Here's where I wish I had more of a library on youtube of Yamashita himself, because the sound quality on this one sucks. But if you have a decent speaker or headphone, and watch this freaking thing.... This is Yamashita playing his own transcription of Mussorgsky (Pictures at an Exhibition -- and you thought Emerson Lake & Palmer put that one to bed). Just the most impossible section, maybe.

With this camera angle you can see fairly well. Both hands are nuts. I think he's doing things with his right hand that might confuse Paco De Lucia. "How???"

Obviously that's ballsy music being played by a ballsy player. Sometimes I listen to his versions of something along with other known greats.... ("normal" music), and in many cases, Yamashita is just the fire breather on the slow stuff, too -- his attack and phrasing are never, ever, timid. And he's not afraid to make a mistake sometimes, so you hear it (like you do with everyone on live stuff). But he's just balls to the wall when called for. For that whole thing above... but even notice the little pretty strummed section at 4:12. Man i wish the audio were better, because that's stunning. And then after that he just proves he's an alien, too. Planet Shred. Leading back to that strummed motiv at 5:31... where it's the same but .... different...

Anyway, I'll shut up. If you have the patience with the sound, you might like that.

Anyway, haters gonna hate. (I can do it too -- I can give all sorts of reasons I like other guys more, but... I shut myself up if it's not going to be a nuanced conversation. Gotta remember.... Yamashita is dazzling. Period).

I don't know if he has students, or "followers" in any normal sense. The other major classical players I've heard from Japan are nothing like him, at all. But there are a few people at least picking up on what he did, and picking up on the challenge of playing of his specific transcriptions. I really like that Mussorgsky piece on guitar. And really admire the above-posted Jorge Caballero. One of the greats. Here's Jorge playing the whole Mussorgsky piece in the Yamashita transcription. Obviously that "guy" (that "kid" on the internet) was not bullshitting about doing it. This is a beautiful, bravura performance. I don't find a second of it boring, and this is such old warhorse of a piece of music it had a lot of potential for boredom.

Another guy I heard about years before I heard Caballero is Phillip Hii. He writes, teaches (I think out of a university in Hawaii, but I haven't looked it up recently). Singaporean guy... who had nothing to do with Yamashita per se, but I thought of him because he also did a few transcriptions of things that no one thought "should" be done on guitar before him. And his chops are sick, and outside of some students, it seems no one's talking about him much. Here he is at home, playing his transcription of Bach's Toccata and Fuge in D Minor.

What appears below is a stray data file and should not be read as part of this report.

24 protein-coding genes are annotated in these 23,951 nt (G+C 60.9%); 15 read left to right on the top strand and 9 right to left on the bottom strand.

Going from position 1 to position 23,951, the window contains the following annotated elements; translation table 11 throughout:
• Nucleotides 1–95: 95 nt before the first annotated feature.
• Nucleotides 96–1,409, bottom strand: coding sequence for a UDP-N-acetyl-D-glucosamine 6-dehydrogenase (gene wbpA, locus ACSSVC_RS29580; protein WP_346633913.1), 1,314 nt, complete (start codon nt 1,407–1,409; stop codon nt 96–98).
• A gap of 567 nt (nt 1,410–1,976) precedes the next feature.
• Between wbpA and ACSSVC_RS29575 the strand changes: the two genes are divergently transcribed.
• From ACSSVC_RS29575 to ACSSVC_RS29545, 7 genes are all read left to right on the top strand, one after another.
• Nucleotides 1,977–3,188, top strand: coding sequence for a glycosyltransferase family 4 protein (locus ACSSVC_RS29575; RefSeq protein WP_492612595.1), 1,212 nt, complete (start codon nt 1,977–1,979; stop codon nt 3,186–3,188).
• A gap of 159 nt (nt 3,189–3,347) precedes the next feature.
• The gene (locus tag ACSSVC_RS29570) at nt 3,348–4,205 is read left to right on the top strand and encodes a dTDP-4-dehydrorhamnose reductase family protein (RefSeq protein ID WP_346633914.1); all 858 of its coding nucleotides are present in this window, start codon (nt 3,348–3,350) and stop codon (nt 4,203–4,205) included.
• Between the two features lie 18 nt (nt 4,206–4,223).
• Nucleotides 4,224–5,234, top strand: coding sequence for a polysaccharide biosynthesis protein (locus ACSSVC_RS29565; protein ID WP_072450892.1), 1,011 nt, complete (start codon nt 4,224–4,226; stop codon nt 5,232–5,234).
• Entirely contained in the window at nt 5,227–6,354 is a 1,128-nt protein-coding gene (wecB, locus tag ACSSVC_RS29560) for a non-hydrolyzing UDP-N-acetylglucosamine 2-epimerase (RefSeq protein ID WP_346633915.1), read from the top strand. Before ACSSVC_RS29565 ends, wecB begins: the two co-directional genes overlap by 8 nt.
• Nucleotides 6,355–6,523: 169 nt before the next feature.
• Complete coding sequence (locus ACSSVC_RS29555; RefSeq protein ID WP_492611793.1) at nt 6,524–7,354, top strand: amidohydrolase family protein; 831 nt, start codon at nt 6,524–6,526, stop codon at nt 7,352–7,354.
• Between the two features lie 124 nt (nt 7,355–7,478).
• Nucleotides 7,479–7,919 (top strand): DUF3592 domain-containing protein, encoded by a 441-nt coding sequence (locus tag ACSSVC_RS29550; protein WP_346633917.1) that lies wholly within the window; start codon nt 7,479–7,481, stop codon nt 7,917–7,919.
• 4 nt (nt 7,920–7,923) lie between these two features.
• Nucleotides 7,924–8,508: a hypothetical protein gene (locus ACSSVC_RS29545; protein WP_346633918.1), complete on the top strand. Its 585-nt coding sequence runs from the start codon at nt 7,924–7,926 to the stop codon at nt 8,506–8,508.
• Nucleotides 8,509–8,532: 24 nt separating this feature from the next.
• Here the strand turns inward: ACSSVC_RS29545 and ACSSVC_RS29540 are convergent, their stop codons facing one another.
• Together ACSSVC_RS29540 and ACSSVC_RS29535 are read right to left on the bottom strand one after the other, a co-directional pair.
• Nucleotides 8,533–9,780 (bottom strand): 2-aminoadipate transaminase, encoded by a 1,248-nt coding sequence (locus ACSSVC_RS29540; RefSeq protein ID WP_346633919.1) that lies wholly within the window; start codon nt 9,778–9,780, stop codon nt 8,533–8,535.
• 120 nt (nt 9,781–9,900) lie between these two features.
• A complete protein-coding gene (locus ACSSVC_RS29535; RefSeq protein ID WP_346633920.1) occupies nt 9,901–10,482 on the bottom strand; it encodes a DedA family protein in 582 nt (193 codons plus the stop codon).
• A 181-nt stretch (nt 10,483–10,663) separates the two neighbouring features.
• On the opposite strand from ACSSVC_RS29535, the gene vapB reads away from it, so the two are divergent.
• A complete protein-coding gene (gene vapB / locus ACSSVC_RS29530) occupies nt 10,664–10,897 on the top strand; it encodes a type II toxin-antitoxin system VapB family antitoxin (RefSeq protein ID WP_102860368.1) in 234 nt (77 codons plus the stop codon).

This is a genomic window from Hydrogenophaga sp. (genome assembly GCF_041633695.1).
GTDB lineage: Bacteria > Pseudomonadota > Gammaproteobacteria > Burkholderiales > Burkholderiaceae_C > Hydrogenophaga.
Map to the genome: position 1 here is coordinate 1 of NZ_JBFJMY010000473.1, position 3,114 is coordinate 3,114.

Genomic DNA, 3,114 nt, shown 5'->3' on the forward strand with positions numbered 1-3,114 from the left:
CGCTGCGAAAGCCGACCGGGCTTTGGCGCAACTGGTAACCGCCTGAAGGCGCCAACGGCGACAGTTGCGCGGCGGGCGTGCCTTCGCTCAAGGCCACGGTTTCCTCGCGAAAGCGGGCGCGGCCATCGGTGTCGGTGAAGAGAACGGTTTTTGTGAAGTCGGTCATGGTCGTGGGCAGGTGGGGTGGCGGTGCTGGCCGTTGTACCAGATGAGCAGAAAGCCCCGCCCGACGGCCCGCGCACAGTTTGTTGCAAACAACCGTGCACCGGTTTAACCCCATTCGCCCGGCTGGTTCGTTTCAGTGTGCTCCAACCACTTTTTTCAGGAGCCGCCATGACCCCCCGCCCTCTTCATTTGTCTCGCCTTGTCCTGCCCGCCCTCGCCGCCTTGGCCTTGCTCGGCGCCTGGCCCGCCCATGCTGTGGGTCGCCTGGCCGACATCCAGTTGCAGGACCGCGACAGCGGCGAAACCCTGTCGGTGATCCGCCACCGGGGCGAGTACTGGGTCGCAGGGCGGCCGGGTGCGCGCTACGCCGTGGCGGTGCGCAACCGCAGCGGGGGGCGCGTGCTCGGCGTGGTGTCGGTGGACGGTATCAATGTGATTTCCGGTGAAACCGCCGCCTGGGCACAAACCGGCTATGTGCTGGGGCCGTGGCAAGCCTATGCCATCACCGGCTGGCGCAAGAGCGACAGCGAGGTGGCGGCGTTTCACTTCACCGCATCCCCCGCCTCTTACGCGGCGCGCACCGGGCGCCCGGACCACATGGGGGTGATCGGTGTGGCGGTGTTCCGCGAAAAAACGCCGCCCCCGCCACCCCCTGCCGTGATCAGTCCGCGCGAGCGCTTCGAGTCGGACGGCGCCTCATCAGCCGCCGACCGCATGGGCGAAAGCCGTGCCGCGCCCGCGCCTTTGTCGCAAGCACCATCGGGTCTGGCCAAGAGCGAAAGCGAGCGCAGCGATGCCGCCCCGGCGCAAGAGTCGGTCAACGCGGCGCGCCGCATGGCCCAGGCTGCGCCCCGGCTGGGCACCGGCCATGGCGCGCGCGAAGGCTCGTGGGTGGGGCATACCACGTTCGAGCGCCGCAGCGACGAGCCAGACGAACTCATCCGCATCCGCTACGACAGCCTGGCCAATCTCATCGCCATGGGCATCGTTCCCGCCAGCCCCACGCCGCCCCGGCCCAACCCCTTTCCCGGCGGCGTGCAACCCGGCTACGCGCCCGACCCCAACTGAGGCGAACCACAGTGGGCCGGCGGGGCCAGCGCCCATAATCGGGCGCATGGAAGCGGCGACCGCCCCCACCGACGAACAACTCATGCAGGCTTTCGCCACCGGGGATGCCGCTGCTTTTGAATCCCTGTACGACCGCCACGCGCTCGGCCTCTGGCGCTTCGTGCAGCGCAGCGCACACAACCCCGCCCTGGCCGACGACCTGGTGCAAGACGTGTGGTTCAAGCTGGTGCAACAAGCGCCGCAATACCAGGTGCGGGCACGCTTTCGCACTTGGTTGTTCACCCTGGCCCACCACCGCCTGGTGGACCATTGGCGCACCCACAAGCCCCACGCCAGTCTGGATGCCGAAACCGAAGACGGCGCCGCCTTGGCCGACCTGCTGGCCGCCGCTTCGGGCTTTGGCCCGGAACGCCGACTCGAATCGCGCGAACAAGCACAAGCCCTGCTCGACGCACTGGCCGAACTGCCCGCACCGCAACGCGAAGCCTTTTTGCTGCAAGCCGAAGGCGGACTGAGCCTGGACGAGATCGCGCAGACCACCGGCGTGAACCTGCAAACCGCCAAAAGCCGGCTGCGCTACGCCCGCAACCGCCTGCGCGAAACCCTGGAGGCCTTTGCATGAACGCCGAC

Wow great thread, I think I agree with everything you have said.

To me that crappy video of Yamashita playing "Pictures at an Exhibition" is still the single most amazing classical guitar playing I've ever seen/heard.

I've never heard complete versions of Bach "Chromatic Fantasy (minus the Fugue" and "Toccata and Fugue in Dm" played on classical guitar, incredible. I did notice that they were transposed to different keys though to make easier playing (Chromatic Fantasy from Cm to Dm and Tocatta and Fugue from Dm to Em) but still unbelievalbe stuff.

Cool to see Jorge Caballero carrying on with the Yamashita tradition of insane stuff on the classical guitar. I had heard of Phillip Hii about 5 years ago. A classical guitar friend recommended his version of "Cathedral"! This was the first time that I actually saw a video of him playing, awesome!

While many of these performances have a few mistakes or aren't perfect (a reason I think some classical guitar snobs poo poo them) I think that by pushing the boundaries to the limit, and in this case past it, raises the bar. Much like when Segovia first started transcribing some of the Bach violin music, raising the bar, sets a higher standard for the next generation, so hopefully that bar continues to rise.

Great thead, thanks!

Cool jman -- I made this one "for you". No squealing saxophones for once...

Yeah, totally with you about that Yamashita clip being the most amazing classical playing. It's astonishing. That's been there for a while, but of course the crappy sound has always been a problem. That "Rhapsody" clip is new to me and sounds better, so I went there first.

Hii's first record is all Bach transcriptions, came out on the GSP label ("Guitar Special Projects"); that was mentioned to me by a guy I knew in school who played pretty much only Brazilian music. His second disc is all Chopin transcriptions. I haven't heard more than clips of that.